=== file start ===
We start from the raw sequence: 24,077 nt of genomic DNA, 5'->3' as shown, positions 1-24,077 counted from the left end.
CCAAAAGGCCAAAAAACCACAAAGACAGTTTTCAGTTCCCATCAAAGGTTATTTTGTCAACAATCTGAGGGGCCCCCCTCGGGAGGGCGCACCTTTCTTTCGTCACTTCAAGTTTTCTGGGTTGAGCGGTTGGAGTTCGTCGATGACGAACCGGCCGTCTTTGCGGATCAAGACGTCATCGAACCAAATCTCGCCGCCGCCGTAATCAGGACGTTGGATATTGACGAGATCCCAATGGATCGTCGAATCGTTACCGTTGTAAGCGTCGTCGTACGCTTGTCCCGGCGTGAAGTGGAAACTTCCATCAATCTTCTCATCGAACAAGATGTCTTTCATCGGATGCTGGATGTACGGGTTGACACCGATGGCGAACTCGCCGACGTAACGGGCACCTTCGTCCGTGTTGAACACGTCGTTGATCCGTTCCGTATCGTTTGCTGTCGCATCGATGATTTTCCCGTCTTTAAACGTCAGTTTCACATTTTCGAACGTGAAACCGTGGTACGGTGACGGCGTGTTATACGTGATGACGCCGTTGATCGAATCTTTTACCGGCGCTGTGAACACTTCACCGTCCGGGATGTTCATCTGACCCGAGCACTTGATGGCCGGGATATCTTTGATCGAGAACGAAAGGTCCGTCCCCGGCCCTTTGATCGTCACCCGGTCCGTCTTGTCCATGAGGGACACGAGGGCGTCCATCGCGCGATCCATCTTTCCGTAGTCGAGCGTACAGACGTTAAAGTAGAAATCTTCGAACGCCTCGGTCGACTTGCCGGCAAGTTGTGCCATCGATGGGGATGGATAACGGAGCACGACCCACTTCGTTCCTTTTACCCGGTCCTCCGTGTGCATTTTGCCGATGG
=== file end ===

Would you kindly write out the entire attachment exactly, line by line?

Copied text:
We start from the raw sequence: 24,077 nt of genomic DNA, 5'->3' as shown, positions 1-24,077 counted from the left end.
CCAAAAGGCCAAAAAACCACAAAGACAGTTTTCAGTTCCCATCAAAGGTTATTTTGTCAACAATCTGAGGGGCCCCCCTCGGGAGGGCGCACCTTTCTTTCGTCACTTCAAGTTTTCTGGGTTGAGCGGTTGGAGTTCGTCGATGACGAACCGGCCGTCTTTGCGGATCAAGACGTCATCGAACCAAATCTCGCCGCCGCCGTAATCAGGACGTTGGATATTGACGAGATCCCAATGGATCGTCGAATCGTTACCGTTGTAAGCGTCGTCGTACGCTTGTCCCGGCGTGAAGTGGAAACTTCCATCAATCTTCTCATCGAACAAGATGTCTTTCATCGGATGCTGGATGTACGGGTTGACACCGATGGCGAACTCGCCGACGTAACGGGCACCTTCGTCCGTGTTGAACACGTCGTTGATCCGTTCCGTATCGTTTGCTGTCGCATCGATGATTTTCCCGTCTTTAAACGTCAGTTTCACATTTTCGAACGTGAAACCGTGGTACGGTGACGGCGTGTTATACGTGATGACGCCGTTGATCGAATCTTTTACCGGCGCTGTGAACACTTCACCGTCCGGGATGTTCATCTGACCCGAGCACTTGATGGCCGGGATATCTTTGATCGAGAACGAAAGGTCCGTCCCCGGCCCTTTGATCGTCACCCGGTCCGTCTTGTCCATGAGGGACACGAGGGCGTCCATCGCGCGATCCATCTTTCCGTAGTCGAGCGTACAGACGTTAAAGTAGAAATCTTCGAACGCCTCGGTCGACTTGCCGGCAAGTTGTGCCATCGATGGGGATGGATAACGGAGCACGACCCACTTCGTTCCTTTTACCCGGTCCTCCGTGTGCATTTTGCCGATGG